Carotid Doppler/Vascular: Doppler ultrasound can map the movement of blood through veins and arteries in the body. This is extremely useful if there is a possible blockage in the artery. Blood blockages are what cause conditions such as strokes, heart attacks, amputations, and other kinds of problems. The most common places to perform a Doppler ultrasound are at the neck and abdominal arteries leading to and from the brain and heart, mainly the aortic and carotid arteries. During this exam, the transducer (ultrasound wand) is held against the neck with ultrasound gel to prevent air pockets from forming as sound cannot penetrate the air. Patients report hearing pulse-like sounds when the procedure is happening. A carotid Doppler ultrasound differs from other forms of ultrasound because it measures the direction and speed of blood cells as they move throughout the vessels. The movement causes a change in the pitch of reverberating sound waves. This way doctors can tell if there is a blockage or damage to the vessel that could be detrimental to the healthy blood flow needed in the body. If you are concerned about cardiovascular health or high blood pressure, your doctor might consider having one of these ultrasounds performed. If you are aware that you are at high risk for heart attack or stroke, having crucial medical information gained from ultrasounds could save your life. Vascular ultrasounds help identify blockages in the arteries and veins and detect blood clots. This exam can help your doctor determine whether you are a good candidate for angioplasty procedures. Doctors use this exam to diagnose and evaluate varicose veins.
DVT/Venous: Clots that occur in larger veins are called deep vein thrombosis (DVT). Blood clots can also occur in smaller veins that are closer to the skin. Symptoms of blood clots in the legs and arms vary and may include pain or cramping, swelling, tenderness, warmth to the touch and bluish- or red-colored skin. A blood clot can be life-threatening depending on the location and severity. Venous ultrasound: This test is usually the first step for confirming a venous blood clot, especially in the veins of the leg. Sound waves are used to create a view of your veins. A Doppler ultrasound may be used to help visualize blood flow through your veins. If the results of the ultrasound are inconclusive, venography or MR angiography may be used.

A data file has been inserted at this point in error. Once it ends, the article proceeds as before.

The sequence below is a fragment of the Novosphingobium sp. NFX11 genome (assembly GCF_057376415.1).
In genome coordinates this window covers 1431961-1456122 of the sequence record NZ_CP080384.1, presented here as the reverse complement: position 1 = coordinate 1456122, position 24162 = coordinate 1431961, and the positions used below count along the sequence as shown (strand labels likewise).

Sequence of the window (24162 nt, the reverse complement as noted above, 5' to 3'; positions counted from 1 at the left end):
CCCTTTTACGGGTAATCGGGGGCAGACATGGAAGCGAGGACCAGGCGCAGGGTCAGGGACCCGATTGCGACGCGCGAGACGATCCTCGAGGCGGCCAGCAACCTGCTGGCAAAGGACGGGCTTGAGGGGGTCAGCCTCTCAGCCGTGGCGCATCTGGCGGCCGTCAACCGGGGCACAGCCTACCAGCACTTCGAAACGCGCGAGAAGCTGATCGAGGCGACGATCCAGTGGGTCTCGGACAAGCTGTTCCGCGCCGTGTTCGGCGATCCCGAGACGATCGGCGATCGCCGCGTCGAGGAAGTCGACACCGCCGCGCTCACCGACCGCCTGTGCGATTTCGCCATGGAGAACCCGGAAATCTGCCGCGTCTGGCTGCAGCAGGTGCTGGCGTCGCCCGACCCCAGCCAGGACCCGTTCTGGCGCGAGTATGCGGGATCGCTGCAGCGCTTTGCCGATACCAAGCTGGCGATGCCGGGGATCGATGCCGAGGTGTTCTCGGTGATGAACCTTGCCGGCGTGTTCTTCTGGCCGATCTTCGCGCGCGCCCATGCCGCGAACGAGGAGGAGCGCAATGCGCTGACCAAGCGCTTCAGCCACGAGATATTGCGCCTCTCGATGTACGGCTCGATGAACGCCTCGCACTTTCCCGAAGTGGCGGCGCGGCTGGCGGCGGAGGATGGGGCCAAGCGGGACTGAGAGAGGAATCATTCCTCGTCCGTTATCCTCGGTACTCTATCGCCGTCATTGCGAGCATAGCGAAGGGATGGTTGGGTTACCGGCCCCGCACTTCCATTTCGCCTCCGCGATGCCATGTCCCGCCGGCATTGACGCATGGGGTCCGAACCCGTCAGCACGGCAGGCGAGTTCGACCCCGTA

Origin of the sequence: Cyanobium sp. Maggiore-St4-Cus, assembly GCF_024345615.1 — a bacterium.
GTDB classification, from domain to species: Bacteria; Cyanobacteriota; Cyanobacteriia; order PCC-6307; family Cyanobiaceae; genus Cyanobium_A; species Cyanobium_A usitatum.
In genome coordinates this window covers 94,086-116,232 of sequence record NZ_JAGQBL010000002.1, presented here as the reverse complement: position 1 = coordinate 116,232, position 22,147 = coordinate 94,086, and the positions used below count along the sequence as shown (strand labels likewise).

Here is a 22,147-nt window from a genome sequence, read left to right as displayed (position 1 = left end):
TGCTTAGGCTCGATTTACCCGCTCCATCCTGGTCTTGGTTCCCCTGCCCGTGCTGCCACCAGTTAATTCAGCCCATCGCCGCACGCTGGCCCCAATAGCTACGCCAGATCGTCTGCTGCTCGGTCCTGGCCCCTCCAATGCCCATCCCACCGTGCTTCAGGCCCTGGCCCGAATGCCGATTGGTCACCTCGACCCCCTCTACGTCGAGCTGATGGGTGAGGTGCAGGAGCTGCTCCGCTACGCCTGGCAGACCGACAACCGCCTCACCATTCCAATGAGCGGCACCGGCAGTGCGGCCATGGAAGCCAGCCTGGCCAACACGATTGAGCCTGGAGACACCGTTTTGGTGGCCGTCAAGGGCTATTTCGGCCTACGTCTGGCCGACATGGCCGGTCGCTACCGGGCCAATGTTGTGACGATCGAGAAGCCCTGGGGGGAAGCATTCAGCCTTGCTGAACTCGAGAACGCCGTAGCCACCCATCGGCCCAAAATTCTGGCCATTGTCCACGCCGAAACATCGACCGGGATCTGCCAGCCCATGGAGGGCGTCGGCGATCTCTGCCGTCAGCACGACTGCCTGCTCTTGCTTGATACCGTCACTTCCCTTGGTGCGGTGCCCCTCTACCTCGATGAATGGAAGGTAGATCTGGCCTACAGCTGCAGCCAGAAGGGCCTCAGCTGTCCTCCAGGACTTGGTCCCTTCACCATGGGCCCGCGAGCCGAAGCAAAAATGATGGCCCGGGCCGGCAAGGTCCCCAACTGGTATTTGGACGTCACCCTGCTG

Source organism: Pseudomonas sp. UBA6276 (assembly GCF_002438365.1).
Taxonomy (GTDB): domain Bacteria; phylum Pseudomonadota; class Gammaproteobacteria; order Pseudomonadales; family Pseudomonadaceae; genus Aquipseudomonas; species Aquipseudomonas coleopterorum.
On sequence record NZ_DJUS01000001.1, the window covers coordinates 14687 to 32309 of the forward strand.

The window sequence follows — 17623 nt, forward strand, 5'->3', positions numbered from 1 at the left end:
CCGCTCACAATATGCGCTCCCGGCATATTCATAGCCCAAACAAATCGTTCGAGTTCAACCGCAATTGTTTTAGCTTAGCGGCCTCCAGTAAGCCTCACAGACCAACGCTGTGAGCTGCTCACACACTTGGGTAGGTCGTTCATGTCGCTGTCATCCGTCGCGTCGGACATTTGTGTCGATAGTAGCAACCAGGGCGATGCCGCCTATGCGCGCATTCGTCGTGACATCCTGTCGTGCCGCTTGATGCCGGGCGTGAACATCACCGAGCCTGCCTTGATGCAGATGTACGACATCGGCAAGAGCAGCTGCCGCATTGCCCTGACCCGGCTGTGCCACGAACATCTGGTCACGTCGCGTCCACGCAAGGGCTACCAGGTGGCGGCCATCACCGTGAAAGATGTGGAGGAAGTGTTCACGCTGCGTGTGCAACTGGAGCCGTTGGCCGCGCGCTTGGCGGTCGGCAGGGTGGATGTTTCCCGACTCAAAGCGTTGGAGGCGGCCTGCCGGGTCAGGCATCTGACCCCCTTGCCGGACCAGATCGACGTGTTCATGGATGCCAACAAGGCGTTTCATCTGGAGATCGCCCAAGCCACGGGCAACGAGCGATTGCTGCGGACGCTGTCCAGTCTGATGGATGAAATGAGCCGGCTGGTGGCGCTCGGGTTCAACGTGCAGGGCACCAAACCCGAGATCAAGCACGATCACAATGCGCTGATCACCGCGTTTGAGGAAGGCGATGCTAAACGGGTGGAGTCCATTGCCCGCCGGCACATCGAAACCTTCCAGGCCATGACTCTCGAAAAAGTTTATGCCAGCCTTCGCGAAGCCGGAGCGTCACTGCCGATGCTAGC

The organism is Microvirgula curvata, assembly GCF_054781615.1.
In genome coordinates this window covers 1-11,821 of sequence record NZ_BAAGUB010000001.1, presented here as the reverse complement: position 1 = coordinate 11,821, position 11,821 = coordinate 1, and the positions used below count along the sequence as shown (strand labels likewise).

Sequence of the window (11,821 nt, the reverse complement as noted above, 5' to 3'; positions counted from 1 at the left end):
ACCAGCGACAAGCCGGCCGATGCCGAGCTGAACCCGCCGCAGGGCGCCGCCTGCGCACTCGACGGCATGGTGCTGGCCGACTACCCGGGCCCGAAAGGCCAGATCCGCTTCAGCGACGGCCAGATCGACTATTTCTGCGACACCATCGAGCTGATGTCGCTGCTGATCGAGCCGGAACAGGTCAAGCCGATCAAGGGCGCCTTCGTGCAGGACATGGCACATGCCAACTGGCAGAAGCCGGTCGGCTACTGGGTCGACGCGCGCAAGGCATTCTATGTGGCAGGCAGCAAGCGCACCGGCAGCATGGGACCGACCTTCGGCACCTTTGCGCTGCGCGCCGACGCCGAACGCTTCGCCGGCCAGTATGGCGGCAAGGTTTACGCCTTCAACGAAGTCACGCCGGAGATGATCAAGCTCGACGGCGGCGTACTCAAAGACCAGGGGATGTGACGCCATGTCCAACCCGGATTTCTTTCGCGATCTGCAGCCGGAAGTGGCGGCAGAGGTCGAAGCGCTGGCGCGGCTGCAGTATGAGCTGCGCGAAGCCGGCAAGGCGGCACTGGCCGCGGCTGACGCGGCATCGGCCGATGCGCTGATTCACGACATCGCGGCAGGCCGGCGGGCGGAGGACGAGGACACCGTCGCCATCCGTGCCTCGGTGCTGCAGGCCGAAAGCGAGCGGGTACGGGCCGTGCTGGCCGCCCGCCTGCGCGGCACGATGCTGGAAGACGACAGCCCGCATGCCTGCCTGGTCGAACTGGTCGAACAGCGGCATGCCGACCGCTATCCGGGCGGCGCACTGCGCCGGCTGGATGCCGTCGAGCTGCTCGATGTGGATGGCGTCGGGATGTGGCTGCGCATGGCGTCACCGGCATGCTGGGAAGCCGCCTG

This condition is often referred to as deep vein thrombosis or DVT (see above). A venous ultrasound study is also performed to determine the cause of long-standing leg swelling.
Gallbladder: Ultrasounds can determine the presence of gallstones which form when bits of cholesterol and others materials in bile combine to form solid masses.
Kidney and Kidney Stones: Kidney and bladder stones are solid build-ups of crystals made from minerals and proteins found in urine. Certain bladder conditions and urinary tract infections can increase your chance of developing stones. Your doctor may use an abdominal and pelvic CT scan, intravenous pyelogram, or abdominal or pelvic ultrasound to help diagnose your condition. If a kidney stone becomes lodged in the ureter or urethra, it can cause constant severe pain in the back or side, vomiting, hematuria (blood in the urine), fever, or chills.
Thyroid: Ultrasounds use sound waves in order to interpret the inner happenings of the body, including checking to see if the thyroid contains a cyst or tumor.